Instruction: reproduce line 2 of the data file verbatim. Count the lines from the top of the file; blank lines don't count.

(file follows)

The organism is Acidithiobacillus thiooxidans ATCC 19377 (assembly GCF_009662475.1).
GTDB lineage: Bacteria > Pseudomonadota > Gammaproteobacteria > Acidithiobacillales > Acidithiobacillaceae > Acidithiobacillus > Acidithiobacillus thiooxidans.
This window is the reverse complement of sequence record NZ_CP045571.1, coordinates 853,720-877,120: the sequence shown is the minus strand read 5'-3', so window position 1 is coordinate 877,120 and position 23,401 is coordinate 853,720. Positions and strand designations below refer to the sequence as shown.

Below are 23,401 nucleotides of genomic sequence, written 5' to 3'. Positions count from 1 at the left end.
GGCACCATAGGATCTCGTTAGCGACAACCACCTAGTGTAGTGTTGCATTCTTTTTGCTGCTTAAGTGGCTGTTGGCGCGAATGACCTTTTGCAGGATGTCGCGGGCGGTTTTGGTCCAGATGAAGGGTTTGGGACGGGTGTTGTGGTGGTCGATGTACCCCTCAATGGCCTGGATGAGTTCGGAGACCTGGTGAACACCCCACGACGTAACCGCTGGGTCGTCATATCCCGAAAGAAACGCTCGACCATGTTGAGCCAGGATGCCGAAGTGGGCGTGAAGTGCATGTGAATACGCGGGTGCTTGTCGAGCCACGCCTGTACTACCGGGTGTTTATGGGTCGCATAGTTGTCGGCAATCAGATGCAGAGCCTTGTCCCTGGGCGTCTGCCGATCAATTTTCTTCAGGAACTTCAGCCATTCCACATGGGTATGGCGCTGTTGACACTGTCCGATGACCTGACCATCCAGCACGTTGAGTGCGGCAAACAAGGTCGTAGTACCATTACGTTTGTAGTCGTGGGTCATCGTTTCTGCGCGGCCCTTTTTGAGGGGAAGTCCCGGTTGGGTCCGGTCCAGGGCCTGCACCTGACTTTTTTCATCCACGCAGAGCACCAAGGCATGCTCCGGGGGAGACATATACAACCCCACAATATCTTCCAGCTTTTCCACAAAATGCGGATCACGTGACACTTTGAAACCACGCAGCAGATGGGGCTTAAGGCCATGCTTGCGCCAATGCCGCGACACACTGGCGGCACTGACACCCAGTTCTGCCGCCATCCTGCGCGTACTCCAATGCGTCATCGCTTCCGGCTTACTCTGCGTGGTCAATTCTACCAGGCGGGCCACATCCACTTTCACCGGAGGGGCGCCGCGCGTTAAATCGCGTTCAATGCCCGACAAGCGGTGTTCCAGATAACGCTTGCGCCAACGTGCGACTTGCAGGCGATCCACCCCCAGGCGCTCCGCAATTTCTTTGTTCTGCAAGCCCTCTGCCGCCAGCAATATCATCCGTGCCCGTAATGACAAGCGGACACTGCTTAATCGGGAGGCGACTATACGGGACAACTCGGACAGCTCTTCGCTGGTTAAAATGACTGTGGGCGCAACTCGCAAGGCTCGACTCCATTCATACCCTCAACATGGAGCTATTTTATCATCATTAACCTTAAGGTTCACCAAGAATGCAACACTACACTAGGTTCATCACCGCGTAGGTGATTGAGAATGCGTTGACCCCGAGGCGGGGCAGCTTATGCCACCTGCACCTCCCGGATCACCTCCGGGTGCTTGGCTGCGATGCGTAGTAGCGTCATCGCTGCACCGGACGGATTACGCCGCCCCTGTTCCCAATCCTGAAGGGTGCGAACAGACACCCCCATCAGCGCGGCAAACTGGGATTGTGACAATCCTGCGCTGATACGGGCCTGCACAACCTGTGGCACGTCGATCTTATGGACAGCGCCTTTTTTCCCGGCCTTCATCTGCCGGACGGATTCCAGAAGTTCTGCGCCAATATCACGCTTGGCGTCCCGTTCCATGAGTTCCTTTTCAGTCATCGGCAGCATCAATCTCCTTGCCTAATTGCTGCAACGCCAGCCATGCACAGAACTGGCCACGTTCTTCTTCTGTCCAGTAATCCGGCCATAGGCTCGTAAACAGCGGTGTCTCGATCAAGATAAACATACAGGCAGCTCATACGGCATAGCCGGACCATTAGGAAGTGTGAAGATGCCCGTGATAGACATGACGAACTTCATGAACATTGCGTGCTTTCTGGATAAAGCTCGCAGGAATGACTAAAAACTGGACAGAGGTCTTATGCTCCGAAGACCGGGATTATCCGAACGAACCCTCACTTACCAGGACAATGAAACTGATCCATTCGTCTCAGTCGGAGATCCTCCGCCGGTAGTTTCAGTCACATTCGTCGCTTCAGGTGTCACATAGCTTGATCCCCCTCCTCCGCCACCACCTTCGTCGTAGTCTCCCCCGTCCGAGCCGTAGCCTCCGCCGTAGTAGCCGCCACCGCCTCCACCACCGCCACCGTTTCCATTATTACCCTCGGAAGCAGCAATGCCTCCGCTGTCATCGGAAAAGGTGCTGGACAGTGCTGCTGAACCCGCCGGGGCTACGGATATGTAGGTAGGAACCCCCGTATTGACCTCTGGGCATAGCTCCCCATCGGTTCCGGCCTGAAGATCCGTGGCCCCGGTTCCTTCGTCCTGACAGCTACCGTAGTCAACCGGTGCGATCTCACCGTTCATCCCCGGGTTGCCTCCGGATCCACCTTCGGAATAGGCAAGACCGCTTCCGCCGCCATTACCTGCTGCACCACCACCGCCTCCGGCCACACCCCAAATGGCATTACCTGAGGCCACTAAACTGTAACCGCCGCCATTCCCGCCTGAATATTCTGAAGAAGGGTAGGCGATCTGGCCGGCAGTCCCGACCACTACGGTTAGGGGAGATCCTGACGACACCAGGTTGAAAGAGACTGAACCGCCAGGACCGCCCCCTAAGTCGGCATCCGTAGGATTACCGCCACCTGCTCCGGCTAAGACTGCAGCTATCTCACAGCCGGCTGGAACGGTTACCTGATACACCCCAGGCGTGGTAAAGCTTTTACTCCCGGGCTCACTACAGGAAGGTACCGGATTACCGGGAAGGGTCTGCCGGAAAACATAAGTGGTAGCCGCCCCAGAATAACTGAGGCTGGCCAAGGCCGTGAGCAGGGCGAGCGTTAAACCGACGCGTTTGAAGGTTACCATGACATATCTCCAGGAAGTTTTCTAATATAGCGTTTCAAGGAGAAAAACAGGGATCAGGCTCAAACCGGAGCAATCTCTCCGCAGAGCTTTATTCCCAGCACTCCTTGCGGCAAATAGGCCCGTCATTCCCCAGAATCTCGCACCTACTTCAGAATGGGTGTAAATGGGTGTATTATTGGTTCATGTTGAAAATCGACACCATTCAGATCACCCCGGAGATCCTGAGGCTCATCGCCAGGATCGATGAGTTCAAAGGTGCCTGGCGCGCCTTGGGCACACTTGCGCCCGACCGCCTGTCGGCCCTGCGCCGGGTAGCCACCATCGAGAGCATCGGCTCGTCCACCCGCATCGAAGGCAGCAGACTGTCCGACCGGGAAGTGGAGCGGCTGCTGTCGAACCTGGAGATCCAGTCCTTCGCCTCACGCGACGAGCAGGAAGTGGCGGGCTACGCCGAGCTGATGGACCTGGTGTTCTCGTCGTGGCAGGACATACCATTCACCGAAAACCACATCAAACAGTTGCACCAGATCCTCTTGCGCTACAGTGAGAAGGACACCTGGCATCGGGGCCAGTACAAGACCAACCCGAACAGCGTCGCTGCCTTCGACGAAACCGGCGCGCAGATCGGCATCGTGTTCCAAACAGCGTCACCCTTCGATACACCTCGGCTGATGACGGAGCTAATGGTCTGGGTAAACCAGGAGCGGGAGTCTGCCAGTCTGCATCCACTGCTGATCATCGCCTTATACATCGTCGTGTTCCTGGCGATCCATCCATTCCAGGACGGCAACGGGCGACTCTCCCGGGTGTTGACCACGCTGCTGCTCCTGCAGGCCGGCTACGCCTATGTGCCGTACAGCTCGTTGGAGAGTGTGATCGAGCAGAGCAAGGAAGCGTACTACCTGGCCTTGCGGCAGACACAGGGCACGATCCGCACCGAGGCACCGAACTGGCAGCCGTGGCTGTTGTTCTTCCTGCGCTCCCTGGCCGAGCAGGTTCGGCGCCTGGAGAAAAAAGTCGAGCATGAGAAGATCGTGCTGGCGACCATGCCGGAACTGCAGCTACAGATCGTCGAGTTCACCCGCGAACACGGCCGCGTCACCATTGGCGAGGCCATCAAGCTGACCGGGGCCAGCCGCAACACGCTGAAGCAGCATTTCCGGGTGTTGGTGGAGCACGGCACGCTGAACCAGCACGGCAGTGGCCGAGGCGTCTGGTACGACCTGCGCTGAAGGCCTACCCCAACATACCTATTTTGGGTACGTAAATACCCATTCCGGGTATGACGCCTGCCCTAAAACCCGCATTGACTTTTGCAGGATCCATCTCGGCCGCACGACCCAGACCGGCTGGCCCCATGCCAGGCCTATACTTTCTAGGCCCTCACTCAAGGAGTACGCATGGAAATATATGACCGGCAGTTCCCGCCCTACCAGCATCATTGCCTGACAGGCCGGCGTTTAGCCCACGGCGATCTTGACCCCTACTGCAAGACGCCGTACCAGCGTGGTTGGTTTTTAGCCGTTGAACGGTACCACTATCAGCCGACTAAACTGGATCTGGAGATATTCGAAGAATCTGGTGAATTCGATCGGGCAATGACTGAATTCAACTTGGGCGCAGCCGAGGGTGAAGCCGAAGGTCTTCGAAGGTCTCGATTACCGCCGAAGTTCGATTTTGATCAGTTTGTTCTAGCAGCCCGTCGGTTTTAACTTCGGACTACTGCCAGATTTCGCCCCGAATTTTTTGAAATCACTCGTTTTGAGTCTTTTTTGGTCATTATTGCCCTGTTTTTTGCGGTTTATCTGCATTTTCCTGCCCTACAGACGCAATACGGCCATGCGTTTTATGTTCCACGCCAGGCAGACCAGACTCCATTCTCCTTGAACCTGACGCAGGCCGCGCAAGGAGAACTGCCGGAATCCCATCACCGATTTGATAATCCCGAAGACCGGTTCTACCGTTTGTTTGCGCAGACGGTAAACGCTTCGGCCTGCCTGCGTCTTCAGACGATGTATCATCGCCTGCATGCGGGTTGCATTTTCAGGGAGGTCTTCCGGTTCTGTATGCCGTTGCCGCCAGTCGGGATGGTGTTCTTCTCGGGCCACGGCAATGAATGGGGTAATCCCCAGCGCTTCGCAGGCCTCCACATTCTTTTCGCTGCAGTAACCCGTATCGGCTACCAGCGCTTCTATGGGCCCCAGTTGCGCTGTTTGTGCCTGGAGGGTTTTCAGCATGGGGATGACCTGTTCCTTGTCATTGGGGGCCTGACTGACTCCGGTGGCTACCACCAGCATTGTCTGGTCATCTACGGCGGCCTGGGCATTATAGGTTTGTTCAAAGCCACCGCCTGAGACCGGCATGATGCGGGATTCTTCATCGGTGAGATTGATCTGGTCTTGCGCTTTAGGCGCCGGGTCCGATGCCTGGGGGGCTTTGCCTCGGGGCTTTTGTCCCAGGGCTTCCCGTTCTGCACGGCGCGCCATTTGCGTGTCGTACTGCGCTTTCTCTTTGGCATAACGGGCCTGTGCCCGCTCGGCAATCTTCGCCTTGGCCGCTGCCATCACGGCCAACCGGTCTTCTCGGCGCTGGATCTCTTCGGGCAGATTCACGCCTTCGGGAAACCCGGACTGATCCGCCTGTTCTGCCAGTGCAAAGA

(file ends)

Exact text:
GTDB lineage: Bacteria > Pseudomonadota > Gammaproteobacteria > Acidithiobacillales > Acidithiobacillaceae > Acidithiobacillus > Acidithiobacillus thiooxidans.